When reading, Why Everest?, by Guy Moreau, it says, “...may have faced bad weather,...struggled up the icy slopes of the ‘death zone.’‘A person cannot survive in this zone for more than two days because of the lack of oxygen and the extreme temperatures.’” Guy tells the reader that severe weather issues can happen at any time, and we have to be prepared for when it does get alarming, and we have to take precautions. Also, in the passage, Why Everest?, by Guy Moreau, it states, “... this problem has been made by the large number of climbers who want to conquer Everest….Climbers are delayed and can suffer exposure and use their precious supplies of oxygen.” This tells us that people are scared when they know that the weather can change dramatically at anytime, and loads of people who rather go on these adventures knowing rescue workers are there to help, if you anything were to happen. Moreover, we know that the weather can shift from sunshine to blizzard, just like that. But what people aren't sure about is, are rescue workers going to save them when they get stuck in a situation where weather plays a huge role in that. They don't get the certainty some people want and need, to feel
on Krakauer, a Mountain climber, took part in one of the most disastrous mountain climbing expeditions in history. In his book, “Into thin Air” he attempts to write about the events that took place during his devastating time on the mountain. In his book he explains about the events, and how he and his team struggled to get to the top of the mountain, and worse yet, struggled for survival. Jon Krakauer had a feeling that he shouldn’t have agreed to the expedition. In doing so he lost the lives of some of his friends, and has to live with the decision that he made.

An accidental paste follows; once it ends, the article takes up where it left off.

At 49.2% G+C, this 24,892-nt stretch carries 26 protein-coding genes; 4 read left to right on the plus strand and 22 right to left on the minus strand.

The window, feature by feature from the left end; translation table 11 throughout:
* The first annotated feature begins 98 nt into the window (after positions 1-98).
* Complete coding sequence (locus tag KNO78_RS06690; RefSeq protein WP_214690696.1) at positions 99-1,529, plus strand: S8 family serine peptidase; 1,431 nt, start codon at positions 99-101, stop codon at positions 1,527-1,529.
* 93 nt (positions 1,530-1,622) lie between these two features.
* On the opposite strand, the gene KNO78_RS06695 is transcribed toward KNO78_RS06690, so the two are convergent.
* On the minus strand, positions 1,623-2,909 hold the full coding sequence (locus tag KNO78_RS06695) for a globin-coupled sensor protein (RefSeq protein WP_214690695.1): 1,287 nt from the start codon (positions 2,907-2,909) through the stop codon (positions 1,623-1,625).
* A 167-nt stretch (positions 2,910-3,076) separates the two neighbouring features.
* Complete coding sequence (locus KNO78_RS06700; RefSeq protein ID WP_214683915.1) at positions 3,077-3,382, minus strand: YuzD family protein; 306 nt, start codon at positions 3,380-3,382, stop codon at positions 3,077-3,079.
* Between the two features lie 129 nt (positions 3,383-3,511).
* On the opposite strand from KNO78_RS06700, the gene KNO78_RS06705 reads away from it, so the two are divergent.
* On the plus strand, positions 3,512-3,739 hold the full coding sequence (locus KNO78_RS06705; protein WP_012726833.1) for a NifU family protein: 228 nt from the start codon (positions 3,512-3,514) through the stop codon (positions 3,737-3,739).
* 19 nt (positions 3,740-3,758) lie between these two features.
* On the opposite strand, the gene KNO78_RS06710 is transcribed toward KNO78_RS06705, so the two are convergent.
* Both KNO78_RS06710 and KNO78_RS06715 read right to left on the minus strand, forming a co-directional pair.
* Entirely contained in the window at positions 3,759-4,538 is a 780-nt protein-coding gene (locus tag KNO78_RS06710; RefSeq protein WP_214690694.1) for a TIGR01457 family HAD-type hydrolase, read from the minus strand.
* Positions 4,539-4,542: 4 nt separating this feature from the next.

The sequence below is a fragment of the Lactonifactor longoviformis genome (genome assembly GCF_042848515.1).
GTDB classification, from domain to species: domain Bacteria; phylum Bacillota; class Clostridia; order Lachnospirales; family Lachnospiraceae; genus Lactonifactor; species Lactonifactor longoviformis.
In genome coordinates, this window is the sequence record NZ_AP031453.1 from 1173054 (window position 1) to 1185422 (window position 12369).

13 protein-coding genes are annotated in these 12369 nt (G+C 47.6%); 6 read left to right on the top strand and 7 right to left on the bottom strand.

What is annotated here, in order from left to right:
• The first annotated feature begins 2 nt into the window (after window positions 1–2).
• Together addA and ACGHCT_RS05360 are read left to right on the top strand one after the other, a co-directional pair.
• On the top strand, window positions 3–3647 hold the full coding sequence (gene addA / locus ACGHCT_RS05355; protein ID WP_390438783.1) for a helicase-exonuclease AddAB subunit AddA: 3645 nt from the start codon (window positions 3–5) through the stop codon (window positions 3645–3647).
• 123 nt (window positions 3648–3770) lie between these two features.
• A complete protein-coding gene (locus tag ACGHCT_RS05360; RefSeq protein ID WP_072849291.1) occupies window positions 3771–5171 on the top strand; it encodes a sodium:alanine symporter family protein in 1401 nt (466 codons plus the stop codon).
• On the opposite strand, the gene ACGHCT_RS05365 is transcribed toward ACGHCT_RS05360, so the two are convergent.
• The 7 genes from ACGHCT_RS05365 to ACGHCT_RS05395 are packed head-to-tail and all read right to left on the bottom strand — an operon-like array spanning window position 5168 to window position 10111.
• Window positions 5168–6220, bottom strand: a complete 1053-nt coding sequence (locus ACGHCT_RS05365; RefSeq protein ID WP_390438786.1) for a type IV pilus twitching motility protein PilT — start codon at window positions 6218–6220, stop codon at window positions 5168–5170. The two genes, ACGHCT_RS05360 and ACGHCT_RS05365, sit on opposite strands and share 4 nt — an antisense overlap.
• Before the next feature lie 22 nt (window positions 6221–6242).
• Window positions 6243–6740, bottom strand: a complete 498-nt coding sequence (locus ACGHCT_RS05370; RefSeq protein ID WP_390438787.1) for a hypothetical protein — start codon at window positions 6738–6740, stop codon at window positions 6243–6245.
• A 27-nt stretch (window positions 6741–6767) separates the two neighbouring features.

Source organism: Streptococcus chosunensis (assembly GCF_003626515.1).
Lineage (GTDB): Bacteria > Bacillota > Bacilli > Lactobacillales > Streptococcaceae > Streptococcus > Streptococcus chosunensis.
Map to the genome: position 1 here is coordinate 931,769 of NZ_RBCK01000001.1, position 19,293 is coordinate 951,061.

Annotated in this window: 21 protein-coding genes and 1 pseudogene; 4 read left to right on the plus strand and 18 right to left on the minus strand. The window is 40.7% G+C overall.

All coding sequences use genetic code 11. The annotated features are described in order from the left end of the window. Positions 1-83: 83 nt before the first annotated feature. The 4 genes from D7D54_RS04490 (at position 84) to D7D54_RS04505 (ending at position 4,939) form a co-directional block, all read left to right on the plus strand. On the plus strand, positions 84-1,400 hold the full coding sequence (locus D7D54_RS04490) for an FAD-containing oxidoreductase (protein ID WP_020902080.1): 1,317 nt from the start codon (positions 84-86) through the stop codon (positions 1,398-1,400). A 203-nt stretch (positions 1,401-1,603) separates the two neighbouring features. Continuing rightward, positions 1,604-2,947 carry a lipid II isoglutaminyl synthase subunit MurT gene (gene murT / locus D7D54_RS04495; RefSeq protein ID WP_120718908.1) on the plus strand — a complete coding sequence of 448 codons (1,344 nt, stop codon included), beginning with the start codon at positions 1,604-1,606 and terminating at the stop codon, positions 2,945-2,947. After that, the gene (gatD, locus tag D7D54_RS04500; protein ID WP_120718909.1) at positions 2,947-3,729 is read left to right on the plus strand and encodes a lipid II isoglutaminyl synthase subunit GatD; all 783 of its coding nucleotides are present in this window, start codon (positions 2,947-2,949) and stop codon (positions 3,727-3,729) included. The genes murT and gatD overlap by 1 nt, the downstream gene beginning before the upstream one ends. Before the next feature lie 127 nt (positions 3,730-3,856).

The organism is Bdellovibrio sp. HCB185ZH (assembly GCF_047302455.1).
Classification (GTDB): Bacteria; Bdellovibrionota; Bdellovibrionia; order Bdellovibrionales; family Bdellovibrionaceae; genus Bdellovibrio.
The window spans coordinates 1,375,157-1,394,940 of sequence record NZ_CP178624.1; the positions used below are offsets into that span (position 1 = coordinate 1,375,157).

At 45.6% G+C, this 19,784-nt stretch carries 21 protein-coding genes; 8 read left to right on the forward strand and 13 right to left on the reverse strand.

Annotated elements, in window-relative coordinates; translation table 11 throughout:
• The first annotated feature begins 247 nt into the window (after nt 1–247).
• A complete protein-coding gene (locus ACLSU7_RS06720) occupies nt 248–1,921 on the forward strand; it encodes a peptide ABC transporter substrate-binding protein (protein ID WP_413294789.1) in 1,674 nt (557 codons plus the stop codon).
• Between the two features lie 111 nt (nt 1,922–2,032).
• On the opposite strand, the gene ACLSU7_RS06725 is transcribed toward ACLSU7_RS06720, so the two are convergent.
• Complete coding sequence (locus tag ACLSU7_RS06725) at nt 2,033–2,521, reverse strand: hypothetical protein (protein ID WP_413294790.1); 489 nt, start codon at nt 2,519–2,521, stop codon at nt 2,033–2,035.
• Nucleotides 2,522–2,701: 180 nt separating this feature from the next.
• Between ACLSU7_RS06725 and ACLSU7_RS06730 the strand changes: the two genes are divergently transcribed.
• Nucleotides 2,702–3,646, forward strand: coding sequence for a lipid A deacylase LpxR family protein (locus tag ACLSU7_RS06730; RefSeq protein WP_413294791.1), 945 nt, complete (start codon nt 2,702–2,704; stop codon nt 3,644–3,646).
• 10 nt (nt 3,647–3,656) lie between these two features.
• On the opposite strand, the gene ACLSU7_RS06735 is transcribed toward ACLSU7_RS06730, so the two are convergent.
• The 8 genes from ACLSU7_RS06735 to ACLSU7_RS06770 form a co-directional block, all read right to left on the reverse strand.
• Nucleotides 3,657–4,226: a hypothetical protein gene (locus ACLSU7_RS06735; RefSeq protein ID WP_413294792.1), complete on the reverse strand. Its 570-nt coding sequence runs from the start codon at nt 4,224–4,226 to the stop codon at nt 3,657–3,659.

The first attempt and success to climb Mt. Everest occured in 1953. Since then, almost 4,000 people have been able to scale the mountain, but over 230 people have not been able to climb it successfully. There is a chance of accident or death when climbing this mountain or any dangerous activity. All people should should have the right to rescue services even if they knowingly put themselves at risk because there is always a chance of an accident happening, rangers are there to save people in danger, and there are rescue vehicles being produced to be used in case of an emergency.
The non-fiction book Into Thin Air takes place on Mount Everest. In the book reporter and author, Jon Krakauer, joins the “Adventure Consultants” climbing expedition with Rob Hall, an experienced climber, as the guide. The climb takes a turn for the worst when a rogue storm hits, leaving four of the six in the party dead, many of the dead left stranded on the mountain. Hall’s group is not the only group to venture up the mountain during this time. Many other groups lost members.
Concussions are a big fear in any sport from ice hockey to cheerleading. That is why sports players should get a regular check-up for concussions. One of the main problems are that deaths are occurring from unaware parents or trainers. A young man that played in maryland died at the prime of his life because of head trauma. The investigation states that the man had a four hour practice that included multiple helmet to helmet collisions.